– Immediately test any crew or passenger who reports symptoms with a rapid COVID test, along with their close contacts.
– Report all test results to the CDC.
– Mandate Face masks and social distancing on all ships.
Everyone on board and during excursions will be required to wear masks whenever physical distancing cannot be maintained, including in terminals, onboard ships, on private islands, and during shore excursions. The order also requires air management and ventilation strategies that increase fresh air onboard to mitigate transmission risk.
What health & safety measures can be expected?
Ships will be required to provide rapid COVID testing of all passengers and crew on both embarkation day and disembarkation day. Onboard testing will be developed in coordination with the CDC to test all symptomatic travelers, including crew members and future passengers. Modifications will be made to meal services and entertainment venues to ensure that physical distancing can be implemented.
What if someone tests positive for COVID-19?
Passengers who test positive for coronavirus before boarding a cruise ship will be denied boarding. Those who test positive onboard a vessel will be isolated and then transferred to a dedicated facility onshore. All other passengers and nonessential crew will be required to quarantine. Cruise lines will have to have adequate medical equipment and expertise to treat seriously ill passengers who come down with coronavirus on the ship until they can be safely transported to a hospital.
Will I be allowed to go on shore excursions?
At first, shore excursions will be limited to private ports-of-call and with approved tour operators. Cruise lines are vetting tour operators to ensure that they comply with some of the same health and safety protocols that are required onboard ships, including physical distancing, PPE, and cleanliness.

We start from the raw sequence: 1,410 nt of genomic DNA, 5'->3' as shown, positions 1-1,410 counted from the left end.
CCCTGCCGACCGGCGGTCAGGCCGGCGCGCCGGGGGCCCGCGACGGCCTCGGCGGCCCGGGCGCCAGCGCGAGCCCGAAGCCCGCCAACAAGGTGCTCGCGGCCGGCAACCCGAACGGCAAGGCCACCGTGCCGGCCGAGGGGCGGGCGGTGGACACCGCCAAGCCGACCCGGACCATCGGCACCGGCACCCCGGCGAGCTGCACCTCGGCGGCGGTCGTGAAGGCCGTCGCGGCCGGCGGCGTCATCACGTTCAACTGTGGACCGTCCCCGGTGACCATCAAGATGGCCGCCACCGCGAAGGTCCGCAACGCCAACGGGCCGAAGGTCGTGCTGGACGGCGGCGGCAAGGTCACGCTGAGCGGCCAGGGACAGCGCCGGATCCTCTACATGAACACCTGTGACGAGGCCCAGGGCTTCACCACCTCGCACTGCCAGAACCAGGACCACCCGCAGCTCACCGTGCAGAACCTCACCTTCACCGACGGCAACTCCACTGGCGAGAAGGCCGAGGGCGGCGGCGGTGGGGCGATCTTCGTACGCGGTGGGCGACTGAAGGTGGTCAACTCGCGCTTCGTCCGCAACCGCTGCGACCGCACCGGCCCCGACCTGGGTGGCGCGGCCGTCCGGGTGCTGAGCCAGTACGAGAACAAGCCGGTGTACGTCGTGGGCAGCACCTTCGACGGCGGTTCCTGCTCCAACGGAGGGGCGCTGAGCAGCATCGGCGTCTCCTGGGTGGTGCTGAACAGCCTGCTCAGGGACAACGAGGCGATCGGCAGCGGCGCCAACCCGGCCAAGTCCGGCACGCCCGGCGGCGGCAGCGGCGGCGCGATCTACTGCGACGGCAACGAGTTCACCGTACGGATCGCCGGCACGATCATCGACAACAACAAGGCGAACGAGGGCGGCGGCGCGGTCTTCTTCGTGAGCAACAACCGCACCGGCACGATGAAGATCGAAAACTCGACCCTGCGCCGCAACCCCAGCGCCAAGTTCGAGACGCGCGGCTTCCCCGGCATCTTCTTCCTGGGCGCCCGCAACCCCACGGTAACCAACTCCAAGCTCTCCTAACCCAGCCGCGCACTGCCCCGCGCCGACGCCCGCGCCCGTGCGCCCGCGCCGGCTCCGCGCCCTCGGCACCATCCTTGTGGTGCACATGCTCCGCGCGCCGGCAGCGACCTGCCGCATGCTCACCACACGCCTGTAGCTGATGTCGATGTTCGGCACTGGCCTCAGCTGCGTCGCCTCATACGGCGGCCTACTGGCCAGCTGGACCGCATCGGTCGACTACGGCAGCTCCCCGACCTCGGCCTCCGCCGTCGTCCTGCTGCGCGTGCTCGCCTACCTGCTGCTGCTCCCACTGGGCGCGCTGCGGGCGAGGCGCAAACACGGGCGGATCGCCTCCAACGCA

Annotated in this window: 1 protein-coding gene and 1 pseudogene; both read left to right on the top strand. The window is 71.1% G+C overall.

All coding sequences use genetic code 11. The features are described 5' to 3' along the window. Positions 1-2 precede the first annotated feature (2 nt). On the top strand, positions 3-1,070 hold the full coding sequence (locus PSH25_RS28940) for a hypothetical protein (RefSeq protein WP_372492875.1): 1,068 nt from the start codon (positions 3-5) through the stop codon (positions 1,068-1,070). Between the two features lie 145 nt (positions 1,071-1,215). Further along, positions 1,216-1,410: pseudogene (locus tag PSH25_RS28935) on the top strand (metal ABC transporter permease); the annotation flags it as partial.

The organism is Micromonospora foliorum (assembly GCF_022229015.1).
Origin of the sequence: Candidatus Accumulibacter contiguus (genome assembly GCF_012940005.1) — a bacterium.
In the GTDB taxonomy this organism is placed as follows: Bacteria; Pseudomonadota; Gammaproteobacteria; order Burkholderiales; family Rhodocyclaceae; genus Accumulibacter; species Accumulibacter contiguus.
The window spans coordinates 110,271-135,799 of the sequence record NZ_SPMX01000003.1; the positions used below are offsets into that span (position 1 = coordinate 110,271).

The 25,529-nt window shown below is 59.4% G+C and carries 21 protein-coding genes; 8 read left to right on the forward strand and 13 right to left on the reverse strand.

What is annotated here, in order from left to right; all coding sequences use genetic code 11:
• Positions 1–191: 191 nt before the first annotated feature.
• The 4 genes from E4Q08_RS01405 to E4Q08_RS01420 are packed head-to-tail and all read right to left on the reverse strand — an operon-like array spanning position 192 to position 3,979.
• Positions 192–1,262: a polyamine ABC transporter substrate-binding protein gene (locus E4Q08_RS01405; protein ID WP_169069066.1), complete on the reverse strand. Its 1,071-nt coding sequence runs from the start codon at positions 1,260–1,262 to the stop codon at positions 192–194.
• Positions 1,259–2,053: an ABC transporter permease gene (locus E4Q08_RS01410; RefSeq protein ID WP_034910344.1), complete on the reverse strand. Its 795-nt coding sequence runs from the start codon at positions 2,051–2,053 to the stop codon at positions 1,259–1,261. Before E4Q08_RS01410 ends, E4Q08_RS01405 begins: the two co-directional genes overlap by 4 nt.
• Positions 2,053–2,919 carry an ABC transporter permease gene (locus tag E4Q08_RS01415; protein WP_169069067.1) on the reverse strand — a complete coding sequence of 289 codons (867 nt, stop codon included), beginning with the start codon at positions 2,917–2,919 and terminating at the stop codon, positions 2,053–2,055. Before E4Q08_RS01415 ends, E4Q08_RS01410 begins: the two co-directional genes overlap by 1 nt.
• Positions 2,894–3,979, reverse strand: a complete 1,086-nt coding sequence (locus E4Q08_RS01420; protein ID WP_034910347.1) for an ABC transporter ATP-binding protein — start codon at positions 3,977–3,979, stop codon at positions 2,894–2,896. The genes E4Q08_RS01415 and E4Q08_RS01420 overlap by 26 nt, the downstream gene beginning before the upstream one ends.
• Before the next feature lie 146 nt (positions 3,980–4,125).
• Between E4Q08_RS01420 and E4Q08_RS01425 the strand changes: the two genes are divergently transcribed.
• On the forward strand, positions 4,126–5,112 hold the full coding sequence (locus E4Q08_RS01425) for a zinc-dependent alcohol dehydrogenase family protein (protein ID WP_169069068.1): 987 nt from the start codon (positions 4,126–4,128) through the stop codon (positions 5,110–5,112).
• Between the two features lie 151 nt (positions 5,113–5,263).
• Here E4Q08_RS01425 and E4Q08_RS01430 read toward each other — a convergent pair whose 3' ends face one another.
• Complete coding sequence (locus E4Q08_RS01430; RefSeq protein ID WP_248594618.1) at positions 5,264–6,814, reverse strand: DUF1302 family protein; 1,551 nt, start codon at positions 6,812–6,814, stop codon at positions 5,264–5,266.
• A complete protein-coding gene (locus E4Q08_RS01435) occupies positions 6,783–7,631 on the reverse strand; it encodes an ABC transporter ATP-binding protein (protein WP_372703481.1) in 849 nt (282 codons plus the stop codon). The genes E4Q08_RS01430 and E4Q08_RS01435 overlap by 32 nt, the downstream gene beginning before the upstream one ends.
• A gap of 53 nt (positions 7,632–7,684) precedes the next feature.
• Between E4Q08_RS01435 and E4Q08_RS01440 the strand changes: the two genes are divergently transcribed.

Under the CDC’s new requirements, only cruise ships with an itinerary of less than seven days will be allowed to sail . This applies to cruise ships operating in US waters, and the period may be shortened or lengthened based on public health considerations.
When is a good time to book my next cruise?
The short answer is YESTERDAY! Those with FCCs in hand have likely already rebooked into 2021, and given that the number of cruises will be limited at first, availability will be tight, and we’re already seeing shortages of space. Couple this with the recent promotions of free drinks, gratuities, wi-fi, and onboard credit (and flexible terms), many cruise lines are offering to entice guests to sail again, and you can see why now is an excellent time to book your next one. If you don’t care to wait for the big ships to set sail, you could always opt for one of the smaller ships whose capacity is under the CDC’s threshold of 250 passengers. SeaDream Yacht Club has a 54-cabin/108 passenger yacht that sails from Barbados with an exquisite itinerary that sails through St. Vincent and the Grenadines in the Caribbean…AND THEY ARE SAILING RIGHT NOW!